A Houston-based oil company is donating $1 million for Texas hurricane relief. Governor Rick Perry today announced the contribution from ConocoPhillips. Perry, who was in Tyler to host a small business summit, says the funds will go to the Texas Disaster Relief Fund. Hurricane Katrina hit the Gulf Coast on August 29th, forcing tens of thousands of Louisiana evacuees to head for Texas. Rita came ashore September 24th near Sabine Pass. The relief fund provides grants to families in need of the basics–including home repairs, medical care and furnishings.
Houston-based Olshan Foundation Repair & Waterproofing is acquiring Florida-based Foundation Technologies, expanding Olshan’s national reach to 49 U.S. markets. Foundation Technologies will continue to operate under its current name to provide solutions for sinkhole-related foundation problems, but it will add Olshan’s Cable Lock process for non-sinkhole-related projects. Olshan began in Houston in 1933.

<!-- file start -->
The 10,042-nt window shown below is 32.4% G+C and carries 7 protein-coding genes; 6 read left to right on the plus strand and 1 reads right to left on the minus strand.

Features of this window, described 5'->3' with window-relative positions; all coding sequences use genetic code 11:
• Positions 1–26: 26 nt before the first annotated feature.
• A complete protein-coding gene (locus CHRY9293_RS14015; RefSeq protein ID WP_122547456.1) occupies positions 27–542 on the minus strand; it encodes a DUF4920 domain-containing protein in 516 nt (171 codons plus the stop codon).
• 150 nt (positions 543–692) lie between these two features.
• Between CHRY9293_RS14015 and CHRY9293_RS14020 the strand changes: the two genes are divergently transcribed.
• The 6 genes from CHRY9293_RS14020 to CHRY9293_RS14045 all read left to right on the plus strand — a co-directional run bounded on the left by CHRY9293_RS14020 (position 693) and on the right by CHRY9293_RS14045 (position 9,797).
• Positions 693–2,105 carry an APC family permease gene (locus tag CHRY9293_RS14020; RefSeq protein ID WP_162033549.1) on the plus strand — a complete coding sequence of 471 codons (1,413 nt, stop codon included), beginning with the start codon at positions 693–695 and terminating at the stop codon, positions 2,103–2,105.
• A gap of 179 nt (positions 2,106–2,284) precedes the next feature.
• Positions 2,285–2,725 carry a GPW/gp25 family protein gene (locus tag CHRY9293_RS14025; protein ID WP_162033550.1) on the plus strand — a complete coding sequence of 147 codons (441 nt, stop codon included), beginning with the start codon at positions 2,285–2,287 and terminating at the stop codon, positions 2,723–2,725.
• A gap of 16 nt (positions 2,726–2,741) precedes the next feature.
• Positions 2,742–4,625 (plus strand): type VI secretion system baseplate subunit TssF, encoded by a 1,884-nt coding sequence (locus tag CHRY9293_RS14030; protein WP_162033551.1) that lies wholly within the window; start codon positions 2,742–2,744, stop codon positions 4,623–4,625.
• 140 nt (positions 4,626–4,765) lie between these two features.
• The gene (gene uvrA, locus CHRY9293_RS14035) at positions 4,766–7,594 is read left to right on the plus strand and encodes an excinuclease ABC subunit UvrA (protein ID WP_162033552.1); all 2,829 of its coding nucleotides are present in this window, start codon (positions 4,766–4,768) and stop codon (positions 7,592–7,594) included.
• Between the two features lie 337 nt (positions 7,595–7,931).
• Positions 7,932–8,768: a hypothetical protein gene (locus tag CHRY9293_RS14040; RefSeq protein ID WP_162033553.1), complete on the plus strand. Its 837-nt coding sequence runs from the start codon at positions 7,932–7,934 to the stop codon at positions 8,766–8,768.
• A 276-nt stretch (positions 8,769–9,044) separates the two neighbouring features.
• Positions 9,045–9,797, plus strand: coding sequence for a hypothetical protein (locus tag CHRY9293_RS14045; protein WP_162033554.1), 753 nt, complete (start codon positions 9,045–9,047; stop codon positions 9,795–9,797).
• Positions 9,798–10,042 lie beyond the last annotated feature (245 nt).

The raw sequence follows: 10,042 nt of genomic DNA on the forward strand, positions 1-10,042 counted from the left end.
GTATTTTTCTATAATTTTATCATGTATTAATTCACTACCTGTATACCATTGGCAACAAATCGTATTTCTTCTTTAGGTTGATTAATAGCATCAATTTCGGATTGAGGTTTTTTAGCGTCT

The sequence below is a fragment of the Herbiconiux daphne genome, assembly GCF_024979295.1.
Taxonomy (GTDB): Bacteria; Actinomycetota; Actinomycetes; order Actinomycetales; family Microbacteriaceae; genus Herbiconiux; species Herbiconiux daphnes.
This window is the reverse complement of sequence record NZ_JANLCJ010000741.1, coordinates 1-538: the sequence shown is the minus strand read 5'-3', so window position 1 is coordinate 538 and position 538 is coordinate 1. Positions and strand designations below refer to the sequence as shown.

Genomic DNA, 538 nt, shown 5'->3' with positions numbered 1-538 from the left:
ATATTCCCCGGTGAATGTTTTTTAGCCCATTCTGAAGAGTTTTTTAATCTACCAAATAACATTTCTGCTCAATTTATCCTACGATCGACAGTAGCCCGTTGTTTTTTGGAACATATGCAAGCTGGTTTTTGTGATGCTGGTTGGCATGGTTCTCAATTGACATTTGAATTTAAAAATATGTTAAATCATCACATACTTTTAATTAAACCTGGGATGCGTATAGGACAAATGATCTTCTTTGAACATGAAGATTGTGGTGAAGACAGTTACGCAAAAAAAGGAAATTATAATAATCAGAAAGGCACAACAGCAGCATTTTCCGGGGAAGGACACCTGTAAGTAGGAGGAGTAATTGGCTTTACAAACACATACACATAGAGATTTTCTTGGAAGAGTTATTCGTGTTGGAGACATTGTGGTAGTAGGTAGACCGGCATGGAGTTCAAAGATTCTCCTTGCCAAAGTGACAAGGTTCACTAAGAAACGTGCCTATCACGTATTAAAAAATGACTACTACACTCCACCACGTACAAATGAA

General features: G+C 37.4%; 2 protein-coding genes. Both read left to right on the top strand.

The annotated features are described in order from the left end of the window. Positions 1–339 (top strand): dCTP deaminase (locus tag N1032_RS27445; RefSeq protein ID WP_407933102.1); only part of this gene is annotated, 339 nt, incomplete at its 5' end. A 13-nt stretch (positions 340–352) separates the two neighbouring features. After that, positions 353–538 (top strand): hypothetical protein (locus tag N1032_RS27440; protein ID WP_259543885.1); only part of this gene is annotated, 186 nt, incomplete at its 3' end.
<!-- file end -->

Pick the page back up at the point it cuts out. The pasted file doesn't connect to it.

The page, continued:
Kroger has reached a four-year agreement with 6,800 union workers in the Dallas area, according to the Houston Chronicle. Union members ratified a new contract. The accord with the United Food & Commercial Workers Union Local 1000 covers workers in 88 stores.
Brook Mays Music will appeal a jury’s nearly $21 million verdict for a musical instrument maker. Boston-based First Act claimed its products were falsely disparaged by Dallas-based Brook Mays. First Act, which makes bargain-priced instruments found at mass retailers, sued the Brook Mays chain in 2003. A jury in Boston on Friday ruled unanimously in favor of First Act. Brook Mays Chief Executive William Everitt today said the verdict wasn’t justified and the company will ask the judge to set aside the decision.
Little Rock-based Information Technology firm Intellimark Holdings has purchased Dallas-based Impact Innovations Group. Financial terms of the merger haven’t been disclosed. Intellimark says it’ll take on the name Technisource for the merged companies, and it plans to consolidate offices in Dallas and Atlanta. The merger adds about 400 employees to the Arkansas company. The new company will have about 3,100 workers in 34 offices across the country. The company plans to expand from consulting by expanding into outsourcing and technical staffing. Both companies are privately held.
Cinemark will open a 12-screen, all stadium-seating movie theater December 16th in Cypress on the Northwest Freeway. The new facility features a 16-inch height difference between each row. Cinemark operates 339 theaters and 3,339 screens in 33 states and 13 countries.